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Re: IC's the long and the nerdy

In a message dated 97-06-16 15:55:17 EDT,
Gross writes
<< >If one has to address a trade off in a turbo/intercooler application, ie,

 >do you go for more pressure or more cool, which way is most 
 >productive?  I realize this is not quite an apples-to-apples swap in 
 >terms of efficiency and cost, but which factor has the greatest influence?
>>Eric writes:
>> One interesting side effect of a cooler intake charge is actually LESS 
>> boost.  Since your exhaust temp is lower the exhuast gases have a lower 
>> velocity and energy content to spin the exhaust turbine. A nice side 
>> effect is the piston temps are lower reducing the chance's of detonation. 
>>  You could get that EGT back by cranking in a little more ignition 
>> advance, which happens to have the nice side effect of giving better 
>> throttle response and faster spool up on the turbo.
 >Do I spend my money on a bigger turbo, or do I try to find better ways to 
 >cool the air mass that I've already compressed?
 >>Well if the turbo is making lot's of cold air then the turbo would be a 
 >>good thing.  But if your just going to crank up the boost on a stock 
 >>turbo I'd look at the intercooler........
Scott will add:
Cold air is the key, increasing boost isn't, period.  Gross, the easy answer
is:  Accepted rule of Charge Air and motors: Supercharged (incl.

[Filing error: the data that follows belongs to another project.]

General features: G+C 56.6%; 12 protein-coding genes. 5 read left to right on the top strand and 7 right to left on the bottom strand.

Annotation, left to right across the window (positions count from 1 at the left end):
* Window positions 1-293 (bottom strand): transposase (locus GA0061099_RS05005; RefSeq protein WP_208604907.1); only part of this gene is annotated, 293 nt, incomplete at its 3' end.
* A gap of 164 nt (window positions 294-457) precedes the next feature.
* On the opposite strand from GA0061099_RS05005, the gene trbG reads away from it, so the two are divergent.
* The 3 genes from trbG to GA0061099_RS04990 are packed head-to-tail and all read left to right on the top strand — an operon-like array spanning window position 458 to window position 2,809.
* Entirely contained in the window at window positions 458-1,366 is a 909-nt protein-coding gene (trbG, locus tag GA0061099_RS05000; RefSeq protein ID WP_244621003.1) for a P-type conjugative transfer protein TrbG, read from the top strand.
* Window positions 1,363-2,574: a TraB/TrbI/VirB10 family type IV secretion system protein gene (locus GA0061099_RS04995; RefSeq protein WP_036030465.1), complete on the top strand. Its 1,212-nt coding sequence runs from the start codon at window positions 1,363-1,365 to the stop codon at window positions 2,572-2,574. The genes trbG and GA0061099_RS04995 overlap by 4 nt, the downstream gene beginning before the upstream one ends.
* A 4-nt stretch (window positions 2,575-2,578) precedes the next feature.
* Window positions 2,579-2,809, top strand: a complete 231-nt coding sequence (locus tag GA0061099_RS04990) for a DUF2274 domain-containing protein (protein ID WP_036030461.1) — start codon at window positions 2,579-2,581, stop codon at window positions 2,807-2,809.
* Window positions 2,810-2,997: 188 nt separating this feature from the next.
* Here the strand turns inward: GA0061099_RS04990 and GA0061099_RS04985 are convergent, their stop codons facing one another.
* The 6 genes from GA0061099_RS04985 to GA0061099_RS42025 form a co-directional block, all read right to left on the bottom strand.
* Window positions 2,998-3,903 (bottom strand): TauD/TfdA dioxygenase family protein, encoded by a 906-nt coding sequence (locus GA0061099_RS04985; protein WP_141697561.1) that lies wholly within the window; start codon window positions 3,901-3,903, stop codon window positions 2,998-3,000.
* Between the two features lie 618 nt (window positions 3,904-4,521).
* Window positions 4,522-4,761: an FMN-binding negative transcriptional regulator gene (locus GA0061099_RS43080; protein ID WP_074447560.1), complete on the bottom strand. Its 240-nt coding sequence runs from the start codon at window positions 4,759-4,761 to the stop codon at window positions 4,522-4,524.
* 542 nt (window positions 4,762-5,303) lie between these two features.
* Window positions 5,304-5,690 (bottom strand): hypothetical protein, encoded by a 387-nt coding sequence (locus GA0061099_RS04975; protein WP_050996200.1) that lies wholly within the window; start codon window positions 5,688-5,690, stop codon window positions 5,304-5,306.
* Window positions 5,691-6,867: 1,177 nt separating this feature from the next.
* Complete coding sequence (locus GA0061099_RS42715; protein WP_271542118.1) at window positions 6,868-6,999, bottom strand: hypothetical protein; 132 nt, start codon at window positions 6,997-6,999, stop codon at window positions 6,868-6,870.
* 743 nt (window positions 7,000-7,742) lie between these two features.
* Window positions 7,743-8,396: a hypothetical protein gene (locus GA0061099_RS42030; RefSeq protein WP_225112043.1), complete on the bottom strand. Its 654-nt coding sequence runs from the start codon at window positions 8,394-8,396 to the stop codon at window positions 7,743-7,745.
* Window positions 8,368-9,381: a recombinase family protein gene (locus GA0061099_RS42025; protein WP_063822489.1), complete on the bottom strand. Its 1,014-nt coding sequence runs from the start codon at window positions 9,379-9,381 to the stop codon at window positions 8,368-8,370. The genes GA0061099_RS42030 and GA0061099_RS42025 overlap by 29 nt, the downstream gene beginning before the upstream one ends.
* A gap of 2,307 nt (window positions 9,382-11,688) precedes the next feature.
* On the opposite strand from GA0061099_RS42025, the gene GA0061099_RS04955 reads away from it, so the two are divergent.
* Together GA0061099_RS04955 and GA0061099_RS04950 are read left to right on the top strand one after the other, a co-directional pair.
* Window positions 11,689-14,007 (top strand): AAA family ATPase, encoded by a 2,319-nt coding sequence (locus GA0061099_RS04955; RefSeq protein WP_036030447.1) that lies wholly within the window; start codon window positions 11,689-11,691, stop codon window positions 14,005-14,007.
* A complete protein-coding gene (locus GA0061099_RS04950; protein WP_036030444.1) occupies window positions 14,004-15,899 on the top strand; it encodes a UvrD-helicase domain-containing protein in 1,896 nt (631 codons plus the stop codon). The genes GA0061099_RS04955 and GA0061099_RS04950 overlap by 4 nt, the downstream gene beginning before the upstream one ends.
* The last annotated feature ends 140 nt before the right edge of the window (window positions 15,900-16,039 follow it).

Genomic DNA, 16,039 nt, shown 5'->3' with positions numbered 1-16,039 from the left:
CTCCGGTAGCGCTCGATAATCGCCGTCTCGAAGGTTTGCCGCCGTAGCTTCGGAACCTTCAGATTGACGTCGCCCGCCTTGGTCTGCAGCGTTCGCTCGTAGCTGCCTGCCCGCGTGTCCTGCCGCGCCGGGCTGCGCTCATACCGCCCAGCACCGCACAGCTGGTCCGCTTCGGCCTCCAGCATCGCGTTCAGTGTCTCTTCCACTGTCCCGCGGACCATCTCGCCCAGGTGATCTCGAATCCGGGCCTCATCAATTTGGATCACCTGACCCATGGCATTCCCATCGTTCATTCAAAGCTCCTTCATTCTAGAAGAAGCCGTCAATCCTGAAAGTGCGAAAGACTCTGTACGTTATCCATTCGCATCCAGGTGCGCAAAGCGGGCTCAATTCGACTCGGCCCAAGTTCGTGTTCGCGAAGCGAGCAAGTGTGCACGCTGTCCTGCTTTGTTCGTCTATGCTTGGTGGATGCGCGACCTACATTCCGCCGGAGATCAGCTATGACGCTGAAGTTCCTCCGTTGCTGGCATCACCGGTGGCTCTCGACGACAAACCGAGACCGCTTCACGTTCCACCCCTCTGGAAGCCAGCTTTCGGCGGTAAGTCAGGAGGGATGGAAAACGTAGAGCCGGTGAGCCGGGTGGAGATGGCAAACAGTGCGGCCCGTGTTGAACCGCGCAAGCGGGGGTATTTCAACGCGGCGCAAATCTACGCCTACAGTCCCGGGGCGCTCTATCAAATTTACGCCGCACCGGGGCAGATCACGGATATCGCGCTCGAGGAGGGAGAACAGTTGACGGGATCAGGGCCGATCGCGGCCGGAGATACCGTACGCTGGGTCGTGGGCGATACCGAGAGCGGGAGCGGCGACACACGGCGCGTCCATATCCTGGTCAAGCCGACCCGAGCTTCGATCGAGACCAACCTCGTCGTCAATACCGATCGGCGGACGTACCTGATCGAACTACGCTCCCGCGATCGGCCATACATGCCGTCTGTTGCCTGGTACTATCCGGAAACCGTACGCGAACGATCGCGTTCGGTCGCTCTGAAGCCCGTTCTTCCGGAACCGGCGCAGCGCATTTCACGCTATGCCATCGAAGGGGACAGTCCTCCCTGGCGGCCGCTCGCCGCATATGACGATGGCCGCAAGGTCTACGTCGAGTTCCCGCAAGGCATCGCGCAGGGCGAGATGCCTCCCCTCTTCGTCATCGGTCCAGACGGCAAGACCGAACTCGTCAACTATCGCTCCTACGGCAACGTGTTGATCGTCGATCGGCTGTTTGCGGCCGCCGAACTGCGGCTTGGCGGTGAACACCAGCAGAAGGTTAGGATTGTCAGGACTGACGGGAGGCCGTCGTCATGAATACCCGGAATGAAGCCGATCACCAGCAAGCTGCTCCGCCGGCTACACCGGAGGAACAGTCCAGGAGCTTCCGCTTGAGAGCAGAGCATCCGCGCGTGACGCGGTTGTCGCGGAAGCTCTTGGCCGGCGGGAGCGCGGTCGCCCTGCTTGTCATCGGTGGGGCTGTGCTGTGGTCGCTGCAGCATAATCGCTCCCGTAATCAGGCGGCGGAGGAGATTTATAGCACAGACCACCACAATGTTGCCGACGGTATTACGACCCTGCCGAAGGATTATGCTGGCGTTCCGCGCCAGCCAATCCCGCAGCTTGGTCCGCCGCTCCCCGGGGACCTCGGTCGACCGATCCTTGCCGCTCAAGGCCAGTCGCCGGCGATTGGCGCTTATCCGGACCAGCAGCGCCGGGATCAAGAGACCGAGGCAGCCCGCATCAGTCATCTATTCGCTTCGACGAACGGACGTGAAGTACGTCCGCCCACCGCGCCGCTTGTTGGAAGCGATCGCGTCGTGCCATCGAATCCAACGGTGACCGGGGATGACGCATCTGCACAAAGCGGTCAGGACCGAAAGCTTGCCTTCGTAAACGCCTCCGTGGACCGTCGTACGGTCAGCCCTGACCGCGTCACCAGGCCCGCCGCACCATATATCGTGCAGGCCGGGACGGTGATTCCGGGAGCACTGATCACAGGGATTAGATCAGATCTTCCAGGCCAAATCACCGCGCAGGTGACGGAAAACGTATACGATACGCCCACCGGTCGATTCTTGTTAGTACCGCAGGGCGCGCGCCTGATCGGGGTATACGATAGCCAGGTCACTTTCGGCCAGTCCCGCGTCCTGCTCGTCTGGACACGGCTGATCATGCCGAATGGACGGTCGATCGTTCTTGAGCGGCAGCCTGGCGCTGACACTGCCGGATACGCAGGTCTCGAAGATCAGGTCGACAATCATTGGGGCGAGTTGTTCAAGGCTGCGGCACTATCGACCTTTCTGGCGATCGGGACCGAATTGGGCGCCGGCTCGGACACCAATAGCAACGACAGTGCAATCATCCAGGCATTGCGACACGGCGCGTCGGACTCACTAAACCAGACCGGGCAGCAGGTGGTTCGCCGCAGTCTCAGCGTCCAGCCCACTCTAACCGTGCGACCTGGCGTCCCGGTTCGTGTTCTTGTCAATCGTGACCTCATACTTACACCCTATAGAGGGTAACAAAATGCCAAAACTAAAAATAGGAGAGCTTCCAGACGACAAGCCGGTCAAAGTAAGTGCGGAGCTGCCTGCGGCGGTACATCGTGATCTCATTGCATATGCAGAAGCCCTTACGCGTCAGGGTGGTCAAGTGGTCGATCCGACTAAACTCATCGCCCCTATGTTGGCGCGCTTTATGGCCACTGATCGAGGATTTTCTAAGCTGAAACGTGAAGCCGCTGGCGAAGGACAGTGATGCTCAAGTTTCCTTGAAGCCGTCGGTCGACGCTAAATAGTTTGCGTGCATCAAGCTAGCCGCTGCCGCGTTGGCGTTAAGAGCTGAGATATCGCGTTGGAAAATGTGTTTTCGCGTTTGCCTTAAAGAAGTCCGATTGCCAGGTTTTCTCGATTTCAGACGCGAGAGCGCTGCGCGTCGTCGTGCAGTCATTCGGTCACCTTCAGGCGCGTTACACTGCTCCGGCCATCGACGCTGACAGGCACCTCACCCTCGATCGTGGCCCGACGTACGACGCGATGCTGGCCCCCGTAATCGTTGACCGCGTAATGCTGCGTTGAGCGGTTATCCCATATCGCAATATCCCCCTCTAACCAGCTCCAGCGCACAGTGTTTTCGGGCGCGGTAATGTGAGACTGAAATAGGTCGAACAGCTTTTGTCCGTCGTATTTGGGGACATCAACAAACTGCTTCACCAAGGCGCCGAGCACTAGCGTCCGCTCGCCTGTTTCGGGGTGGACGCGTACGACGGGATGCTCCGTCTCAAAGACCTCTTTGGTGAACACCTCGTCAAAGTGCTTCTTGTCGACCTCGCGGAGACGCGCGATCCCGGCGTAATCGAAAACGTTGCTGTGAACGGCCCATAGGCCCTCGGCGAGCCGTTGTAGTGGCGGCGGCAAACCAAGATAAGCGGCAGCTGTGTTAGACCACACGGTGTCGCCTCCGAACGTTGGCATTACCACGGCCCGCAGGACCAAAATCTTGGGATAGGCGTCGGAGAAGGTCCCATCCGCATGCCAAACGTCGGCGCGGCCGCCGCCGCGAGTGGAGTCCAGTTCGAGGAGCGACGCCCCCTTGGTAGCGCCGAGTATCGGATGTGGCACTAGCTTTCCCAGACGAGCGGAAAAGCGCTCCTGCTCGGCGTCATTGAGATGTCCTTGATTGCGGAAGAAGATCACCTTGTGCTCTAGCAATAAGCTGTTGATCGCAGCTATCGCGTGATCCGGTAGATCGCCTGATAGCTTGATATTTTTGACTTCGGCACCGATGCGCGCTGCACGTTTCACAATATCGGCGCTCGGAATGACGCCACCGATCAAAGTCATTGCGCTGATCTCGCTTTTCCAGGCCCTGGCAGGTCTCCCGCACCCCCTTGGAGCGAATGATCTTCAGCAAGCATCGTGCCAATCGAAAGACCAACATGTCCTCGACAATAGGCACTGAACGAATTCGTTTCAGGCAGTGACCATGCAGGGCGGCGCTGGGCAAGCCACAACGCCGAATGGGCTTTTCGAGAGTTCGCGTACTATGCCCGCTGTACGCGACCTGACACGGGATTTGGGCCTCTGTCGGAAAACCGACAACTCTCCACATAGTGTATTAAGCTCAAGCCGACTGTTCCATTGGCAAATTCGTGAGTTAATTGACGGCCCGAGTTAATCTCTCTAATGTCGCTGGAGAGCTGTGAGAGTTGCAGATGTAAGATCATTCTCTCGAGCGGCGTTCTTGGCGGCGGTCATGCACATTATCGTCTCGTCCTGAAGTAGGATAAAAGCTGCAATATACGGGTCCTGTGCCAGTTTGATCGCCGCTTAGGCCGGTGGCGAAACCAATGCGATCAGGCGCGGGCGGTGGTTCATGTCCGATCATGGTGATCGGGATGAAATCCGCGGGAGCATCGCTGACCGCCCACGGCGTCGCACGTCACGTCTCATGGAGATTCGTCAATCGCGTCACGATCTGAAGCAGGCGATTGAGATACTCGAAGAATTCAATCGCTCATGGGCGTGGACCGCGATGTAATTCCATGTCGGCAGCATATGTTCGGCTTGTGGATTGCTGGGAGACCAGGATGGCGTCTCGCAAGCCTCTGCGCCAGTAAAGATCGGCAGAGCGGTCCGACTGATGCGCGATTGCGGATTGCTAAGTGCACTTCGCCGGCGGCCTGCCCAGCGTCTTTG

Superturbochargers) Internal Cumbustion Motors achieve the highest volumetric
efficiency with the highest density at the lowest pressure.   What you don't
factor with boost, is heat soak, which can give you short term boost, but not
long term, ala k24 in the 20vt motor.  Great for 'overboost' and short
blasts, but not for any length of time.  An intercooler is only 1 part of a 5
piece puzzle.  The others are hot and cold sides of the turbine and their
respective housings.  Too small a hot side, heat soak and hiend power drain
are the effects.  Too large a hot side and the exhaust velocity required to
spin the blades increases.  Too large a cold side, the exhaust velocity
required makes for a "late bloomer" (ned's beast comes to mind).  Too small a
cold side, the heat is higher for a given pressure.

Not sure more parameters need to be addressed before Eric's blanket
statements regarding velocity and effects become truisms.  Assuming the stock
k26 turbo, this 'might' have validity.  Timing advance can be dialed in to
'compensate' for lack of velocity (creating INTERNAL heat), tho the hot side
turbine could be modified to 'compensate' cheaper and more effectively
(EXTERNAL heat).  But why?  On a turbo motor, this is not necessarily a good
thing.  Increasing the speed of a given turbocharger increases the Pressure
Ratio NOT the Flow = increases HEAT.  So say that you need to increase
exhaust velocity to make up for the increase in Charge Air density, post IC,
is not really correct.  That equation is IN the design of the computer and
wastegate in Absolute Pressure terms, not in the exhaust velocity.  You are
increasing volumetric efficiency, that's all.  Since a hot side turbine is a
wing, by definition, one could easily modify it's power output by changing
the design of the wing.  Extrapolating, this is exactly how the RS2 gets all
that power and flow from a k26 turbo in fact at cooler pre IC charge air
temps too.  

Cooler intake charges doesn't necessarily mean less boost.  IC design, or
efficiency is more the key.  The stock 2 pass IC's on the 5ktq's aren't very
efficient, comparatively speaking.  So, if one increases the IC efficiency,
one can maintain the same boost level AND have a cooler charge.   On audi